of course.. this is all a generality based on what i have seen. maybe all my non-enineering friends are just all too lazy to get a job they like and pays well. dont stay in a major if u dont think u'll at least tolerate the work the rest of your life.
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Old 02-22-2003, 03:12 PM   #8
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Impreza01 - thanks for the advice, i'm talkign to my counselor right now.. and i dropped ECS because the deeper i get into the major the more i hate programming and debugging

blaznasn - the problem is that i don't feel confident in any other engineering major ie mechanical or civil.. for some reason i've always wanted to go business or ecs.. and now i don't think i want to do ecs

HongKongBeef - i've heard that just getting a BS degree won't get me anywyere but i plan on going to graduate school if i do go managerial econ


thanks to everyone for their help. i just want an outside opinion other than my peers and counselors.

-Andrew
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Old 02-23-2003, 12:54 PM   #9
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I'm a working Engineer (Telecom) and work is NOTHING like school. I majored in digital (computer) and did lots of programming etc for school but when I got out I went to work in telecom - totally different field and I like my job (honestly).

If programming/debugging isn't for you, you only have to do it in school, once you get out you can be:

1. Power Engineer (very low stress job if working for PG&E, but high stress if working for a contractor).

2. Design Engineer (very rewarding, personally and monitarily, but requires enormous ammounts of hours worked and no OT pay). This type of work can be analog, digital, IC, CPU or board level - all of these guys get paid the most and there is a great deal of job satisfaction but the hours worked are grueling.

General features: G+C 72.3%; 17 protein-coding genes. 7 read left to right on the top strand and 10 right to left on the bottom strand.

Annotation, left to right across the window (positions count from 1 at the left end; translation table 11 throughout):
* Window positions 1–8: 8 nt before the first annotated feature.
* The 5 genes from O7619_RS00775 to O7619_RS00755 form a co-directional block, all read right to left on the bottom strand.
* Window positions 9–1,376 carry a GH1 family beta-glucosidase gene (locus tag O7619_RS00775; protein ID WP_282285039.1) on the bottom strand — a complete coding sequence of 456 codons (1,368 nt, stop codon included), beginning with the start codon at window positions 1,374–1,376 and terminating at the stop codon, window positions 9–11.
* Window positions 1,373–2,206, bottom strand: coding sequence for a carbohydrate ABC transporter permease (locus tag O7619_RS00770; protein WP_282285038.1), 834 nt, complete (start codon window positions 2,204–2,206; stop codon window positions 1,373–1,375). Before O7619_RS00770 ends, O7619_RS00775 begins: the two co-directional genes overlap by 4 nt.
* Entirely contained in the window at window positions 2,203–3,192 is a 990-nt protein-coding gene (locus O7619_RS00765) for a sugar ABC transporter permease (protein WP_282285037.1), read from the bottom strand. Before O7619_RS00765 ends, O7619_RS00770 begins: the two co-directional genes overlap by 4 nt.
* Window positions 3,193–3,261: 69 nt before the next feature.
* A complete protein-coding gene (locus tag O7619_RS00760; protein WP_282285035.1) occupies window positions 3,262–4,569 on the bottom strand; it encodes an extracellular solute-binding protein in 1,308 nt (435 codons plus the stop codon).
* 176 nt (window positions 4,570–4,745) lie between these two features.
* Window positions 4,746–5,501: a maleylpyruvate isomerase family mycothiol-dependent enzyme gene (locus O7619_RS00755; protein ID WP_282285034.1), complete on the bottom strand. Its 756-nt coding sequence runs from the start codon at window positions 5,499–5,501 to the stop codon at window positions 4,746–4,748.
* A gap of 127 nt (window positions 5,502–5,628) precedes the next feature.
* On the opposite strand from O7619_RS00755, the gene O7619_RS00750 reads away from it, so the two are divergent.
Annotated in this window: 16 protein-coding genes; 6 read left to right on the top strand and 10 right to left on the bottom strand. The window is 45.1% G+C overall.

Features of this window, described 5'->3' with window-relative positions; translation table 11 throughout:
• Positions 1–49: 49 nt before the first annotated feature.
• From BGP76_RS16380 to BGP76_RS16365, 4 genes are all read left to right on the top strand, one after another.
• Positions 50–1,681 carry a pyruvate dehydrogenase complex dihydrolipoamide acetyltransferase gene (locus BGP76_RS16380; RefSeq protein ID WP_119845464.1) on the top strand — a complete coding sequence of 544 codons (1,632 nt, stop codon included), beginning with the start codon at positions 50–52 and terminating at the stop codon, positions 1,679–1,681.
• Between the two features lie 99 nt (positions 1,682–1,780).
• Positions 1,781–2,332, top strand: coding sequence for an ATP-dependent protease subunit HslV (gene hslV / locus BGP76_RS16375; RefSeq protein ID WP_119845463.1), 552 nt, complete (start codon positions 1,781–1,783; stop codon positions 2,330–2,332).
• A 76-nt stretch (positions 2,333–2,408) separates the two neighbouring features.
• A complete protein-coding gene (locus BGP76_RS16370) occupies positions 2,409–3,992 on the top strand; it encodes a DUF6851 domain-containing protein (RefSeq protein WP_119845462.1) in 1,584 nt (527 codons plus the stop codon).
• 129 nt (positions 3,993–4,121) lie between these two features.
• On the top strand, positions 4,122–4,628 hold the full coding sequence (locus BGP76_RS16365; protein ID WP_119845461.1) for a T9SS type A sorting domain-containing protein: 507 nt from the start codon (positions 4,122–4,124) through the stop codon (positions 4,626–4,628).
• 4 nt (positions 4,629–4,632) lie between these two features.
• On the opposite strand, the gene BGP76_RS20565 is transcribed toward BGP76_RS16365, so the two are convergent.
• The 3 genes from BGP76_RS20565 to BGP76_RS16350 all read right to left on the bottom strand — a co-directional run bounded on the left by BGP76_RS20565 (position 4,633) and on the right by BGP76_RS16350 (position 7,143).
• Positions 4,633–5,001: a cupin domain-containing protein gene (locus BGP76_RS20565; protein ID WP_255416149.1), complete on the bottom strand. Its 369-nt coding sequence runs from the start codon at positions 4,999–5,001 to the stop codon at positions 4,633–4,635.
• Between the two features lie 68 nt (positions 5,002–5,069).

3. Telecom Engineer (you are the RE, responsible engineer for getting stuff done, I love this job, but I will probably have to move into managment if I want to make more money). BTW I have no intention of moving into managment.

IMHO, I have had many jobs and I like Engineering the best, the pay is decent and except for design engineering, there is very little or no OT. I can come and go as I please and I get to work on a large variety of things.

I have also worked as an Applied Physics Lab technician (good job but need MS for promotion), Power Engineer (very relaxed job NEVER any OT), Digital Engineer (using Xylinx as a controller, this job required so much OT that I didn't want to do it anymore) and as a Telecom engineer for 5 different companies. I have also owned my own business.

Conclusion:

You are making a life decision, and if my experiance can help, Engineering is a great base to do whatever you want in the future. Especially electrical engineering. School is not necessarily like work.

PS - In thinking over my life, your supervisor can make a good job bad or a bad job tolerable. I have never had a bad supervisor (most of my supervisors have been engineers, but not my current one).
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Old 02-23-2003, 01:08 PM   #10
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Talking Sorry, I can't leave this alone

If you want, or any other Electrical Engineering student wants, I would be happy to take you around what I do for a day. It has very little in relation to school.

My big concern when I went to school is, "what will I be doing in the 'real world'?"